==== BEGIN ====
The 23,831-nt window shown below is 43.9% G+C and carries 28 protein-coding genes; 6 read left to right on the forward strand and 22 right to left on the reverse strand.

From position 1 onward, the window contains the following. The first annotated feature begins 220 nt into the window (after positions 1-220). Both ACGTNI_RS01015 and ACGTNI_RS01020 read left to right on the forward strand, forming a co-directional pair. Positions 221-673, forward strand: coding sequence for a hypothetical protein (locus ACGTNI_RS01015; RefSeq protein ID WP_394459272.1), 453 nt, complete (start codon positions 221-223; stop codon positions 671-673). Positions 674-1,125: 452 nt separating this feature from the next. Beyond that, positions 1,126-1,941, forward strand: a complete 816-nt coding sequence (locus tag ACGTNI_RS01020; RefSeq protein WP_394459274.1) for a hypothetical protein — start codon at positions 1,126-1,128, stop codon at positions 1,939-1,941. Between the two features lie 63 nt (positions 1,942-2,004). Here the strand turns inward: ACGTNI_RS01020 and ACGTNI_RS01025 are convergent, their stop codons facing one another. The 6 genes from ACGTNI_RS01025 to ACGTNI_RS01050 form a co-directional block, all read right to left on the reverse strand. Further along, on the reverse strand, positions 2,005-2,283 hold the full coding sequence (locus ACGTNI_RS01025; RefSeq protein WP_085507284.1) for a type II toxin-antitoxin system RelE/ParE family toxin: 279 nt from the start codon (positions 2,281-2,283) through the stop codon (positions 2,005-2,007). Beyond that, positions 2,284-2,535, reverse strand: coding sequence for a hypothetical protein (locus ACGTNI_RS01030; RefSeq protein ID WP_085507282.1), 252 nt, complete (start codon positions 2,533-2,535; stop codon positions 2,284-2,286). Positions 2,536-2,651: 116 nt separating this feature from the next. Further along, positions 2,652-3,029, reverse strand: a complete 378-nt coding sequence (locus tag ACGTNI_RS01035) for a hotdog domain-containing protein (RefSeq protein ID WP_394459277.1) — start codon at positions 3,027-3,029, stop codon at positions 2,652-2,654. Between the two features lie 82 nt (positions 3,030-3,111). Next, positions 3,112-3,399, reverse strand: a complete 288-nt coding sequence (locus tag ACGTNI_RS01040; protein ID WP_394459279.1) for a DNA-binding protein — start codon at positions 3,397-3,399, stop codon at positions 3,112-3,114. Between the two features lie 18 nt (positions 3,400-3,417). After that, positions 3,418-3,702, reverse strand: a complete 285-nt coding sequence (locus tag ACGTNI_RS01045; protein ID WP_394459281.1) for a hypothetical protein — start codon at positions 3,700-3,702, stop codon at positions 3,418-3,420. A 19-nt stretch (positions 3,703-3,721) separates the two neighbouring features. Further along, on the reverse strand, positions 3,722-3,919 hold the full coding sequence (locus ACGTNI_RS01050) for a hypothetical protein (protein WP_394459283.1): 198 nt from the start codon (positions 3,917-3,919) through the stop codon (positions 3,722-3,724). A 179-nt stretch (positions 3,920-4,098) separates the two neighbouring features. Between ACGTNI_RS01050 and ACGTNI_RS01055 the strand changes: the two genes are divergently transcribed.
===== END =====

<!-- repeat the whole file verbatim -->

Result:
The 23,831-nt window shown below is 43.9% G+C and carries 28 protein-coding genes; 6 read left to right on the forward strand and 22 right to left on the reverse strand.

From position 1 onward, the window contains the following. The first annotated feature begins 220 nt into the window (after positions 1-220). Both ACGTNI_RS01015 and ACGTNI_RS01020 read left to right on the forward strand, forming a co-directional pair. Positions 221-673, forward strand: coding sequence for a hypothetical protein (locus ACGTNI_RS01015; RefSeq protein ID WP_394459272.1), 453 nt, complete (start codon positions 221-223; stop codon positions 671-673). Positions 674-1,125: 452 nt separating this feature from the next. Beyond that, positions 1,126-1,941, forward strand: a complete 816-nt coding sequence (locus tag ACGTNI_RS01020; RefSeq protein WP_394459274.1) for a hypothetical protein — start codon at positions 1,126-1,128, stop codon at positions 1,939-1,941. Between the two features lie 63 nt (positions 1,942-2,004). Here the strand turns inward: ACGTNI_RS01020 and ACGTNI_RS01025 are convergent, their stop codons facing one another. The 6 genes from ACGTNI_RS01025 to ACGTNI_RS01050 form a co-directional block, all read right to left on the reverse strand. Further along, on the reverse strand, positions 2,005-2,283 hold the full coding sequence (locus ACGTNI_RS01025; RefSeq protein WP_085507284.1) for a type II toxin-antitoxin system RelE/ParE family toxin: 279 nt from the start codon (positions 2,281-2,283) through the stop codon (positions 2,005-2,007). Beyond that, positions 2,284-2,535, reverse strand: coding sequence for a hypothetical protein (locus ACGTNI_RS01030; RefSeq protein ID WP_085507282.1), 252 nt, complete (start codon positions 2,533-2,535; stop codon positions 2,284-2,286). Positions 2,536-2,651: 116 nt separating this feature from the next. Further along, positions 2,652-3,029, reverse strand: a complete 378-nt coding sequence (locus tag ACGTNI_RS01035) for a hotdog domain-containing protein (RefSeq protein ID WP_394459277.1) — start codon at positions 3,027-3,029, stop codon at positions 2,652-2,654. Between the two features lie 82 nt (positions 3,030-3,111). Next, positions 3,112-3,399, reverse strand: a complete 288-nt coding sequence (locus tag ACGTNI_RS01040; protein ID WP_394459279.1) for a DNA-binding protein — start codon at positions 3,397-3,399, stop codon at positions 3,112-3,114. Between the two features lie 18 nt (positions 3,400-3,417). After that, positions 3,418-3,702, reverse strand: a complete 285-nt coding sequence (locus tag ACGTNI_RS01045; protein ID WP_394459281.1) for a hypothetical protein — start codon at positions 3,700-3,702, stop codon at positions 3,418-3,420. A 19-nt stretch (positions 3,703-3,721) separates the two neighbouring features. Further along, on the reverse strand, positions 3,722-3,919 hold the full coding sequence (locus ACGTNI_RS01050) for a hypothetical protein (protein WP_394459283.1): 198 nt from the start codon (positions 3,917-3,919) through the stop codon (positions 3,722-3,724). A 179-nt stretch (positions 3,920-4,098) separates the two neighbouring features. Between ACGTNI_RS01050 and ACGTNI_RS01055 the strand changes: the two genes are divergently transcribed.